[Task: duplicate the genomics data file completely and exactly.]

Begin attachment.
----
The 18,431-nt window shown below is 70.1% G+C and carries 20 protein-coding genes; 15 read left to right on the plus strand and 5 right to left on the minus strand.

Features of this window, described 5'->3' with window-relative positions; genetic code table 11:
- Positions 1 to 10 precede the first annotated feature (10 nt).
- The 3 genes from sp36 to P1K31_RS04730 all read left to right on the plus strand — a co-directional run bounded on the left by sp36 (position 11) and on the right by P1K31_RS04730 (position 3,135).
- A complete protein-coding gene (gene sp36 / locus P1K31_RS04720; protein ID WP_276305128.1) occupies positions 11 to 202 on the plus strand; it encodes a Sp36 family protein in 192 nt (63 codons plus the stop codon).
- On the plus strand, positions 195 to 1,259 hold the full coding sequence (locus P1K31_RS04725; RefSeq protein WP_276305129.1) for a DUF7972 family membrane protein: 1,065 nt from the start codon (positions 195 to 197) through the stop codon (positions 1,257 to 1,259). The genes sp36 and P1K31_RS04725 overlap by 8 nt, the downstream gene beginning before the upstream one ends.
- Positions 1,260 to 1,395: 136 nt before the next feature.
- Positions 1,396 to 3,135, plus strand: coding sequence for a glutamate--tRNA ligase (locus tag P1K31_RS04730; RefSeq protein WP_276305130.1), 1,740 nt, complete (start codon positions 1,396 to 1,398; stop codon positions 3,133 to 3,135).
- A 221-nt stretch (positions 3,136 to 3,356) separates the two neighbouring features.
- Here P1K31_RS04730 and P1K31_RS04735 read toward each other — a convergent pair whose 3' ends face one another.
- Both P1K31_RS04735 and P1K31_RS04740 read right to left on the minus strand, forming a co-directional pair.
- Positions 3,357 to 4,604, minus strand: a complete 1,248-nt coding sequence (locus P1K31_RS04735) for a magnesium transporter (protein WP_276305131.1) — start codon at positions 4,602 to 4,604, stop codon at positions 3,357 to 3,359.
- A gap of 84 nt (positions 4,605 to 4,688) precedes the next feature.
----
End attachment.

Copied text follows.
The 18,431-nt window shown below is 70.1% G+C and carries 20 protein-coding genes; 15 read left to right on the plus strand and 5 right to left on the minus strand.

Features of this window, described 5'->3' with window-relative positions; genetic code table 11:
- Positions 1 to 10 precede the first annotated feature (10 nt).
- The 3 genes from sp36 to P1K31_RS04730 all read left to right on the plus strand — a co-directional run bounded on the left by sp36 (position 11) and on the right by P1K31_RS04730 (position 3,135).
- A complete protein-coding gene (gene sp36 / locus P1K31_RS04720; protein ID WP_276305128.1) occupies positions 11 to 202 on the plus strand; it encodes a Sp36 family protein in 192 nt (63 codons plus the stop codon).
- On the plus strand, positions 195 to 1,259 hold the full coding sequence (locus P1K31_RS04725; RefSeq protein WP_276305129.1) for a DUF7972 family membrane protein: 1,065 nt from the start codon (positions 195 to 197) through the stop codon (positions 1,257 to 1,259). The genes sp36 and P1K31_RS04725 overlap by 8 nt, the downstream gene beginning before the upstream one ends.
- Positions 1,260 to 1,395: 136 nt before the next feature.
- Positions 1,396 to 3,135, plus strand: coding sequence for a glutamate--tRNA ligase (locus tag P1K31_RS04730; RefSeq protein WP_276305130.1), 1,740 nt, complete (start codon positions 1,396 to 1,398; stop codon positions 3,133 to 3,135).
- A 221-nt stretch (positions 3,136 to 3,356) separates the two neighbouring features.
- Here P1K31_RS04730 and P1K31_RS04735 read toward each other — a convergent pair whose 3' ends face one another.
- Both P1K31_RS04735 and P1K31_RS04740 read right to left on the minus strand, forming a co-directional pair.
- Positions 3,357 to 4,604, minus strand: a complete 1,248-nt coding sequence (locus P1K31_RS04735) for a magnesium transporter (protein WP_276305131.1) — start codon at positions 4,602 to 4,604, stop codon at positions 3,357 to 3,359.
- A gap of 84 nt (positions 4,605 to 4,688) precedes the next feature.